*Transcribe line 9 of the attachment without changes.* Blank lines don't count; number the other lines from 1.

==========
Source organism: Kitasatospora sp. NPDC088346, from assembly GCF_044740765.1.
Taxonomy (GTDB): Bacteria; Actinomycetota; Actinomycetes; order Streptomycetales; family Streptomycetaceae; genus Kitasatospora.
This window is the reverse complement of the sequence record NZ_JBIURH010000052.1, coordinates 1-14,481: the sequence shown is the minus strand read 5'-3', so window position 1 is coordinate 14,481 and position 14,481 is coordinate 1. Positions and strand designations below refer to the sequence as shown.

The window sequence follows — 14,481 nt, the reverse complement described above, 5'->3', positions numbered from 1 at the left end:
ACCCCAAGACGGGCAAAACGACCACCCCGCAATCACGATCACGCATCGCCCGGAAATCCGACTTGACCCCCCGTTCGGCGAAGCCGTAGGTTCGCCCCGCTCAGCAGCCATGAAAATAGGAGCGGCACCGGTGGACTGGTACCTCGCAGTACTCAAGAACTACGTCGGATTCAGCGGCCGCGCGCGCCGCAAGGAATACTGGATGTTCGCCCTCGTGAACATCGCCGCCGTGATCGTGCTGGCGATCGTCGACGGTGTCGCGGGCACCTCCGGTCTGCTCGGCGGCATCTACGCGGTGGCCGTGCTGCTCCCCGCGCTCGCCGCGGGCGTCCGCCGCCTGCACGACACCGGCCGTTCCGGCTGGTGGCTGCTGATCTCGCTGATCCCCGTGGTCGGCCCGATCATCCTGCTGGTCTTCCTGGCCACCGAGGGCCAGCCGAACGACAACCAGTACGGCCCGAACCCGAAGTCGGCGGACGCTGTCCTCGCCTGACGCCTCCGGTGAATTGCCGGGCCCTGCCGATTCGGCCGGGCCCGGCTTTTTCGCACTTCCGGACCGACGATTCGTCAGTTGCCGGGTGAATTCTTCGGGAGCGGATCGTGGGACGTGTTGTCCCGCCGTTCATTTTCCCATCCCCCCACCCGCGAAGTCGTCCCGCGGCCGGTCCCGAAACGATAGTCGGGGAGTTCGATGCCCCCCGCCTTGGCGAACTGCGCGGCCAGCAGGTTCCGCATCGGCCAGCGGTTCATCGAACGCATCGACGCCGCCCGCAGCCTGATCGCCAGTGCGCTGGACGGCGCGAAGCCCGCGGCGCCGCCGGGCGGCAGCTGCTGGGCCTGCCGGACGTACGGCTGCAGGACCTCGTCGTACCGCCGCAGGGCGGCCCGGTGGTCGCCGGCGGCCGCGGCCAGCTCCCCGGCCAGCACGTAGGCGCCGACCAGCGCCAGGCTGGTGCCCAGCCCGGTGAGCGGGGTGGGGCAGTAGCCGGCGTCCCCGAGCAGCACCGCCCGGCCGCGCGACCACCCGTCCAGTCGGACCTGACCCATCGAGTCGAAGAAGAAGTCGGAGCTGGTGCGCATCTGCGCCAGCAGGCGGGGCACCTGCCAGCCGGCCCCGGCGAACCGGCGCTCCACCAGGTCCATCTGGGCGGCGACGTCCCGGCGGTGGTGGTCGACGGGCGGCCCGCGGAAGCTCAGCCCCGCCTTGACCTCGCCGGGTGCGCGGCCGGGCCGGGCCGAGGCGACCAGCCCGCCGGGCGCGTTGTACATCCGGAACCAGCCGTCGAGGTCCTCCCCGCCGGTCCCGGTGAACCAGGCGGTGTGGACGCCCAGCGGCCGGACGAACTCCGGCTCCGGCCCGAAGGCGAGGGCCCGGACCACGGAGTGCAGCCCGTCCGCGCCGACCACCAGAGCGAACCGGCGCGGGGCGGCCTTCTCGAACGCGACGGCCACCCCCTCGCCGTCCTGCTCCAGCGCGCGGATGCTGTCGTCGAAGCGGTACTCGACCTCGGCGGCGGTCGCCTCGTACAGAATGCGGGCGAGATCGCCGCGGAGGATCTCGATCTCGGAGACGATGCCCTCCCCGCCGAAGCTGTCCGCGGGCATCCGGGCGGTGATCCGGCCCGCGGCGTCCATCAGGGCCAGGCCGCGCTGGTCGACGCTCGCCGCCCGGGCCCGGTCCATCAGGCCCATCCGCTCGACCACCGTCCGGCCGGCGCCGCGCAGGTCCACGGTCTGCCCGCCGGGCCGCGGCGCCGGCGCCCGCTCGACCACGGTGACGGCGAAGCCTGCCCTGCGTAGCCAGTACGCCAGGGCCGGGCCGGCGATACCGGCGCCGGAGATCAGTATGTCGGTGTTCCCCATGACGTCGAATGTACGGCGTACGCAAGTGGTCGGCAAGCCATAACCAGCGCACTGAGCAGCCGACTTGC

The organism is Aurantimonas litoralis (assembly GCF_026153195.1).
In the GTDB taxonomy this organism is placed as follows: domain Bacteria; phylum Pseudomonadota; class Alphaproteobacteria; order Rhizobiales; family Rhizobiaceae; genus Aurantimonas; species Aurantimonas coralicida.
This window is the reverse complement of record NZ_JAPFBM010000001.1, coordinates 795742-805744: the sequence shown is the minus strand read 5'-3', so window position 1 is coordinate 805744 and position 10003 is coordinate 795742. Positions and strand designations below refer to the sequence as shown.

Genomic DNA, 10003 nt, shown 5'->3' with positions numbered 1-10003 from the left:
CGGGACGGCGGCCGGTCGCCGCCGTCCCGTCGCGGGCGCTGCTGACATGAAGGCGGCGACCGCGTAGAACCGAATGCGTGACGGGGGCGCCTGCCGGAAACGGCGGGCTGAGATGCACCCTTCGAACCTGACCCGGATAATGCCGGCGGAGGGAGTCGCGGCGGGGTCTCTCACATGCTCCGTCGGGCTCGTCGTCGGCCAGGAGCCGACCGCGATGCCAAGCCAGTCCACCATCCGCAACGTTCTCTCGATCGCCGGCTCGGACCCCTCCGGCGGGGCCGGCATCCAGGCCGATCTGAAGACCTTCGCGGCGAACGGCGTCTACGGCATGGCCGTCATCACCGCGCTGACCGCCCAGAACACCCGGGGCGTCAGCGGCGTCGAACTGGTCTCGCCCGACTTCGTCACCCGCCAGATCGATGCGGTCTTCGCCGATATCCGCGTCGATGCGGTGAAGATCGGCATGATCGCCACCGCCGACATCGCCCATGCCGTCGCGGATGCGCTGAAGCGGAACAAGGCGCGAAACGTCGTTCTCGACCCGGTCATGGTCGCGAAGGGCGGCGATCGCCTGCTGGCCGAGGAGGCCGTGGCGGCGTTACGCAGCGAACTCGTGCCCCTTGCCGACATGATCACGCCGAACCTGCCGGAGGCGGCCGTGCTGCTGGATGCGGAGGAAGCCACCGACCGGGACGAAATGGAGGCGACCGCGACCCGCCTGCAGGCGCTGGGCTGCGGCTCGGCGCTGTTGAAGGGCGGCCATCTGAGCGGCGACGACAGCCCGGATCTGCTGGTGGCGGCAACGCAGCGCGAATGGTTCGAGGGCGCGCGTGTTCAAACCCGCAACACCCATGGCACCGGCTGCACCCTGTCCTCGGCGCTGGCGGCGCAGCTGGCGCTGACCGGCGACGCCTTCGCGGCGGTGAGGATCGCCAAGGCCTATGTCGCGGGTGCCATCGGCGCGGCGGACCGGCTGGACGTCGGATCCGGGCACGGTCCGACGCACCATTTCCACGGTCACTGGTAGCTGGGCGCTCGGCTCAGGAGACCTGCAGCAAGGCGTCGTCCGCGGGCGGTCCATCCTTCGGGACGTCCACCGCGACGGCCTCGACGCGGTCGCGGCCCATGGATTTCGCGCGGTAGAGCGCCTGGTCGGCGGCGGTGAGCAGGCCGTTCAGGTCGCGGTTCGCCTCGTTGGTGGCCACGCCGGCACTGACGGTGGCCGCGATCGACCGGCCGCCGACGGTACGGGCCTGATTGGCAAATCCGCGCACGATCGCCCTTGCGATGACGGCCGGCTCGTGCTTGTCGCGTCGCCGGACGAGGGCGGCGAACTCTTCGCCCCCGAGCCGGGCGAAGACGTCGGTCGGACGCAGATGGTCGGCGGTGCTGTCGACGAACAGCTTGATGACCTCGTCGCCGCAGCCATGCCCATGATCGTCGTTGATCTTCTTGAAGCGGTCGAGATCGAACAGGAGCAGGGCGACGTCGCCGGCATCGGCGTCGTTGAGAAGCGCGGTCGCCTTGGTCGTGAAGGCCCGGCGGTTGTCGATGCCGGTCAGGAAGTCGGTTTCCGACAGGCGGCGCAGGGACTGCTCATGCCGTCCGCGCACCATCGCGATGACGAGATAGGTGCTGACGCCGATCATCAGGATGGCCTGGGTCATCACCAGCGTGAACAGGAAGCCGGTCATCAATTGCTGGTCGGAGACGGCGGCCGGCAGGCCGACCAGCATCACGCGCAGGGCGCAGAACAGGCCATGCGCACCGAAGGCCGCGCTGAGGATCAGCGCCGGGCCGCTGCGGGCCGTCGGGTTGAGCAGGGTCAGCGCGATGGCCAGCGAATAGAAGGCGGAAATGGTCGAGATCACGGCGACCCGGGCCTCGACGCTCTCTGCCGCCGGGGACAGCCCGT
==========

Genomic DNA, 10003 nt, shown 5'->3' with positions numbered 1-10003 from the left: